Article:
One of the benefits of Spectrum Data's conversion services is that modern tape cartridges are a fraction of the size of their reel-to-reel forebears, saving customers valuable physical storage space. That means Spectrum's outbound stock area is a good deal smaller than the space it sets aside for incoming tapes, which arrive by the pallet-load and dominate large swathes of its building.
What appears to the visitor's eye to be a pile of old tape is not, however, in any way haphazard. Spectrum barcodes and databases media to within an inch of its life, so much so that it has also created a secure vault for tapes its clients wish stored under the safest possible conditions.
The resulting store room is lined with thousands of tapes and protected by environmental control systems that can snuff out fires almost before they start.
Fly me to the moon
Among the tapes in this room are reels from NASA, which has famously asked the company to examine old tapes in the hope they contain original footage of Apollo 11's moon landing. On the day we visit, Veale is only able to show us NASA tapes of experiments conducted during Apollo missions
The majority of tapes in the room come from mining companies, who are the most frequent customer for the company's services thanks to Australian laws requiring holders of oil and mineral exploration licenses to place the survey data they collect into the public domain. More often than not those surveys were stored on many, many old tapes, which were usually ignored after initial analysis helped miners decide whether or not to dig, drill or blast.
Today, however, those tapes are valuable once again. Faster computers and more sophisticated analysis techniques mean they can now be "e-prospected" by those eager to cash in on the minerals boom, meaning old tapes can yield new targets for exploration.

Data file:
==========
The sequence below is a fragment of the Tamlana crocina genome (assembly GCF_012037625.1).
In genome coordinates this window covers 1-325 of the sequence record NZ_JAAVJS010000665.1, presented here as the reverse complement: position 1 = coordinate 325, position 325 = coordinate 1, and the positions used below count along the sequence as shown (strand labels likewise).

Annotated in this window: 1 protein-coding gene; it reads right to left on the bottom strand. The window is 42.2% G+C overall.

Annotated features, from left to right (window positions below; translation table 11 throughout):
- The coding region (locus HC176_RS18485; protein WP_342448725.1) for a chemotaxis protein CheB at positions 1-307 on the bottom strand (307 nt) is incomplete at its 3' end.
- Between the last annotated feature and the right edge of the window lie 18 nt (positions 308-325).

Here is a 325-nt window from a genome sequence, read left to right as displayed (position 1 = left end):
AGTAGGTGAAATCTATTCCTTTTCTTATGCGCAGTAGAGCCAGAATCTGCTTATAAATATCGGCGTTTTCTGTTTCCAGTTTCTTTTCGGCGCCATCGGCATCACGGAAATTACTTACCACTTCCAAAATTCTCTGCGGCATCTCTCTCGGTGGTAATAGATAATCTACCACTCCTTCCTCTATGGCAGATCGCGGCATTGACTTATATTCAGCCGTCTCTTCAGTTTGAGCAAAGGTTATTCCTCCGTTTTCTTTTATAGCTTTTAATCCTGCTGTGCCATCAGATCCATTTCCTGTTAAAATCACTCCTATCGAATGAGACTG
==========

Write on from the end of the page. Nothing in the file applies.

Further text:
With China and India clamoring for resources, mining companies are therefore revisiting these old tapes so they can re-examine the surveys of decades past.
An export leader
But to do so, they need expertise like Spectrum's. Few other companies on the planet possess working TI-961s to other older tape drives, never mind the expertise to make them work.
Spectrum's capabilities are therefore in global demand.
"The Japanese government chartered a 747-load to bring us tapes to process," Veale says proudly. The company is also in demand across the Middle East, recently won a contract from the Ethiopian Government and has undertaken work in Sri Lanka. Agents in the USA, Indonesia and Japan are finding these markets offer new possibilities and new offices are springing up around Australia.
The company is also taking steps to diversify its business, having recently established a consumer-focused data recovery service in Perth. Equipped with the only clean room providing such services in Perth, the service is already tackling jobs as diverse as recovering data from USB flash memory sticks or dealing with brick-sized hard drives of early 1990s vintage.
This effort is part of the company's plan to diversify beyond the oil and gas industries. Indeed, Veale recognises that these industries will continue to be a strong source of work, they will one day exhaust their supply of old tapes. The company is therefore pursuing governments and other industries as it continues to expand.
And Veale is confident that expansion will continue.
"The likes of IBM may have the hardware, but they do not provide the end to end service that we do," he says. "Full service is an important differentiator for us."
The ancient tape drives whirling away in the company's data center help too, and so does the fact the company really has learned what makes them tick.
"For 9-track tape, we achieve 99% recovery," Veale says. "We hope that speaks for itself."